As such, he is of the firm belief her death was largely due to negligence on the part of MMH and the nurses and specialists who attended to her and accordingly, the hospital and the concerned specialists should be held accountable for her death.


On a personal level, the petitioner expressed a wish to clear his own name given that some of his late wife’s family members were blaming him for her death. He also revealed that he was facing challenges with his ten year-old daughter and as a result she is now in the care of his congregation. Mr Mkhize submitted he had incurred a lot of expenses in the course of trying to re-open the inquest into the deceased’s death. In this respect he indicated he had spent approximately R12, 450.00 for 490 pages of case documents. He further informed the Committee he had quarrelled with his legal representatives.


Mr Mkhize also submitted that on 3 March 2006 he had filed a statement with the South African Police Services (SAPS) and opened a case of negligence against MMH’s medical and nursing staff. An investigation was conducted but it yielded no results. What is more, the Cape Town Magistrates Court had dismissed his claims on 26 December 2008 and he proceeded to request the findings of the case since he wanted to undertake his own investigations and further approach the Judge President of the Western Cape High Court. In addition, Mr Mkhize claimed he had approached the Minister of Justice, at the time, for assistance and he has received no assistance.

It is also worth noting that the petitioner raised a number of frustrations with the initial inquest carried out on the death of his wife. His frustrations are mainly that:

  • The circumstances surrounding the death of his late wife are strange and doubtful, particularly more so because she died under the influence of anaesthetic;
  • His wife’s inquest was the first inquest case in 13 years;
  • The presiding magistrate over the inquest cleared MMH of any wrongdoing;
  • It was difficult to obtain the post-mortem report following the deceased’s death and this grossly violated his human rights and was against the interests of justice;
  • The inquest magistrate did not summon the state Pathologist, who stated the deceased’s grandmother signed a consent in relation to an academic autopsy.
  • He has no access to the records of all the telephone calls made during the concerned period. Nor does he have access to the register of entries and exit at MMH;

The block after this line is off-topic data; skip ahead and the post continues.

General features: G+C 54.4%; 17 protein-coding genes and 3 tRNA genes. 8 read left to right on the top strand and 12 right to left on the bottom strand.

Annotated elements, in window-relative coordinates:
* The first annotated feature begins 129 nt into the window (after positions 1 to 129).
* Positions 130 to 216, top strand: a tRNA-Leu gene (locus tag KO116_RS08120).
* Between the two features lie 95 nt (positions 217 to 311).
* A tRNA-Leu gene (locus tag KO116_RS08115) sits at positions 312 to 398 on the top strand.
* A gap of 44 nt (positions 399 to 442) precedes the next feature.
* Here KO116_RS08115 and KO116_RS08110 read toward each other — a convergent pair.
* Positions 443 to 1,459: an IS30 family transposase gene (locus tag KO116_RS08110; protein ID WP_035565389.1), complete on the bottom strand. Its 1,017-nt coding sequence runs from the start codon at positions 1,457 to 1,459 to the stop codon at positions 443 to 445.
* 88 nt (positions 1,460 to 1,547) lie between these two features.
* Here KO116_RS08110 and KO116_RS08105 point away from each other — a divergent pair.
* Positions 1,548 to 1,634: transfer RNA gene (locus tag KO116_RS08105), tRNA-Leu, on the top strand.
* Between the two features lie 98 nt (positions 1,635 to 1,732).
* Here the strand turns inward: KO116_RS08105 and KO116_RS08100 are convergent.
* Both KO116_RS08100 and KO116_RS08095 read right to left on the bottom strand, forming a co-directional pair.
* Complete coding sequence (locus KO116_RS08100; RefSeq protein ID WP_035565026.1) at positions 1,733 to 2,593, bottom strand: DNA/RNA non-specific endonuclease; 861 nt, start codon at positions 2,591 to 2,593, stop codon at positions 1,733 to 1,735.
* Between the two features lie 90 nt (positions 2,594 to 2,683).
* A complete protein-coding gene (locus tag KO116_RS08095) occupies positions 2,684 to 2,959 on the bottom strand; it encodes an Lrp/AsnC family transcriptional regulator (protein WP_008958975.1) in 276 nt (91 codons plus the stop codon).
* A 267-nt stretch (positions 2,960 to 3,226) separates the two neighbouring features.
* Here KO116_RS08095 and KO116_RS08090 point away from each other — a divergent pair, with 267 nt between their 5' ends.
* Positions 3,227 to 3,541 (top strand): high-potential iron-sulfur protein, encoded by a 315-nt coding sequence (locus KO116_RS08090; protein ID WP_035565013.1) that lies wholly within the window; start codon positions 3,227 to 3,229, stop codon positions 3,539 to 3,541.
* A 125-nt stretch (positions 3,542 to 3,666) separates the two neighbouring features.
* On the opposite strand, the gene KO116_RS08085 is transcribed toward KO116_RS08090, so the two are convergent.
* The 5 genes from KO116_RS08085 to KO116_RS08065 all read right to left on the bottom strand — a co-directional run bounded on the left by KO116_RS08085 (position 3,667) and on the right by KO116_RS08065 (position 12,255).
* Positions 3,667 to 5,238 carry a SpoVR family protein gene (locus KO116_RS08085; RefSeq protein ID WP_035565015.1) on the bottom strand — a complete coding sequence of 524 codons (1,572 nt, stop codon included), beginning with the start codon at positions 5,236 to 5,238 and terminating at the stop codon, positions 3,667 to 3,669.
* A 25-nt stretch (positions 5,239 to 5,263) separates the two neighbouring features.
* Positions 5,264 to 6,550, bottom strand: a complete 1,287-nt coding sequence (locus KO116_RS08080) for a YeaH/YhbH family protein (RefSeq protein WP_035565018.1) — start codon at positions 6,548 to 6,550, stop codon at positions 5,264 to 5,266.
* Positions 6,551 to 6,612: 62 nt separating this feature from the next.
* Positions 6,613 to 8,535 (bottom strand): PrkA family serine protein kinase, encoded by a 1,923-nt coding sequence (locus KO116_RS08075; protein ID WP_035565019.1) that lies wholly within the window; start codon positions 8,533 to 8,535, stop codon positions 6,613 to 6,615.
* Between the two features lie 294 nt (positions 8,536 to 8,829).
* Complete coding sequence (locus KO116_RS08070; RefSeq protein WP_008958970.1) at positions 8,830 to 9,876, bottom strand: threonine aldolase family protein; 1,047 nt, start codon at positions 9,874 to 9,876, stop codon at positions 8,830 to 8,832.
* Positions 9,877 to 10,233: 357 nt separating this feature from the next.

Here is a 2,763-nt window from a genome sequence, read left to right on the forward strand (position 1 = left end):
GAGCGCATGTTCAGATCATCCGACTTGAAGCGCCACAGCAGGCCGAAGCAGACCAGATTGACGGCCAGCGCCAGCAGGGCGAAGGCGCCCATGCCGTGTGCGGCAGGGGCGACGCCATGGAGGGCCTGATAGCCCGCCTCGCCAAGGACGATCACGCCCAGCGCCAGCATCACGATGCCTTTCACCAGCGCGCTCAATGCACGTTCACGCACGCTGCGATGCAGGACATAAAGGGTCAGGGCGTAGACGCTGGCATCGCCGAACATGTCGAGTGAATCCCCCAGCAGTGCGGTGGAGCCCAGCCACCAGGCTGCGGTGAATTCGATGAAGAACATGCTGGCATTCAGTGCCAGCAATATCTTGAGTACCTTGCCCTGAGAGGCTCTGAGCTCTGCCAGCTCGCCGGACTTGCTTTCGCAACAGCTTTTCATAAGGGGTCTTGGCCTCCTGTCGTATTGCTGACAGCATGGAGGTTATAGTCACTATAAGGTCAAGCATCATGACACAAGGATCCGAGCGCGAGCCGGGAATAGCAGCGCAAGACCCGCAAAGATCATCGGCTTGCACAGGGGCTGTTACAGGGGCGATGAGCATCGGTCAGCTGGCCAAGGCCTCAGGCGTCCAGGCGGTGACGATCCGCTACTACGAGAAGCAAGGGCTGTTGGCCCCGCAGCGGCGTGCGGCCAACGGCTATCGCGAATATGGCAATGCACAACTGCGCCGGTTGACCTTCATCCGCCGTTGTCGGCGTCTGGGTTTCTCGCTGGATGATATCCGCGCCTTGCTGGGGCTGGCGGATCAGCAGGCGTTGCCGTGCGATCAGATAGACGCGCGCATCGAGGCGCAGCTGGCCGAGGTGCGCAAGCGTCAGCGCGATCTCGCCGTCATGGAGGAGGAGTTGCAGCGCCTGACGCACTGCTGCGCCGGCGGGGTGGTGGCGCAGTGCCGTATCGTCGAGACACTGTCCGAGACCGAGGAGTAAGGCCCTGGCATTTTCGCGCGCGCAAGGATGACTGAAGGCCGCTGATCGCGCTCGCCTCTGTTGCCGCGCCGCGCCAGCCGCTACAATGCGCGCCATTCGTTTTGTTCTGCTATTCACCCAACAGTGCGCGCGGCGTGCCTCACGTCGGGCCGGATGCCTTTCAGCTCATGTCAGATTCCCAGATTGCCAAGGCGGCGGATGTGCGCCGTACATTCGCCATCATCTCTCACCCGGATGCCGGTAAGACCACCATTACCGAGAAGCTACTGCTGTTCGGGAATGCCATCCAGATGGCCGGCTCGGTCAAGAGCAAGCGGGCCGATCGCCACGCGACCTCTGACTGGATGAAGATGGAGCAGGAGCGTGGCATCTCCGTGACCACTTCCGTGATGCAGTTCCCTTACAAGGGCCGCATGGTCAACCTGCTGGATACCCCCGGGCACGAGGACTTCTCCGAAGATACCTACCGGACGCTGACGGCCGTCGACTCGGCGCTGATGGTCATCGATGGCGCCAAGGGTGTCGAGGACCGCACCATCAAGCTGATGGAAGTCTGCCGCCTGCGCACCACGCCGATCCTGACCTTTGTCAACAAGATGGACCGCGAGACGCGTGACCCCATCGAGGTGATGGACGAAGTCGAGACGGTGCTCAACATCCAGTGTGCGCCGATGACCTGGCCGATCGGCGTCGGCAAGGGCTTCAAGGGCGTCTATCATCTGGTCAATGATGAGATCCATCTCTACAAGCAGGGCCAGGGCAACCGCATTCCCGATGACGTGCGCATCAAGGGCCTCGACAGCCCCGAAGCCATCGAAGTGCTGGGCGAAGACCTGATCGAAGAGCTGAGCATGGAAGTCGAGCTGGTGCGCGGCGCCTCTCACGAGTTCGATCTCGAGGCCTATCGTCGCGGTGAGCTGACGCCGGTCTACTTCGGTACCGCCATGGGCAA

• The nursing sister in charge at the time the deceased died had not given evidence as well as  the clerk, the social worker and the doctors who were present at the time the deceased died;
  • He cannot access the copy of the alleged consent letter signed by the grandmother of the deceased in relation to the academic autopsy; and
  • The investigator who investigated the case he opened at SAPS had not given evidence and neither had the inspector of the SAPS; and
  • The fact that there was delay in transferring his wife to GSH was ignored during the inquest.


Mkhize reiterated to the Committee that he requires its assistance and intervention in re-opening the inquest into the death of his late wife, in terms of section 17A of the Inquest Act (Act No 58 of 1959). The said section of the Act provides that the Minister of Justice may, after the determination an inquest, request the Judge President of the Supreme Court’s provincial division to designate any Supreme Court judge to re-open an inquest.











The Committee made the following recommendations on the basis of the submissions made by the petitioner:


6.1        All supplementary documents in possession of the petitioner be submitted to the Committee.


6.2        Submissions to be requested from implicated hospitals and health facilities, make – these are MMH GSH, Kloof Hospital and St Marys’ Hospital.


6.3        The Office of the Premier of the Western Cape to be requested to appraise the Office of the Chief Director of the Department of Health of the petition.


6.4        The legal adviser from the Office of the Premier of the Western Cape, who dealt with the case at the time, be given 21 days within which to make written submissions on the petition to the Committee.


6.5        The Council to request information and advice from the Provincial Government as regards the investigation conducted against MMH.


6.6        To request all the stakeholders who were in attendance in the hearings to submit written reports to the Committee.



Report to be considered.





















No related documents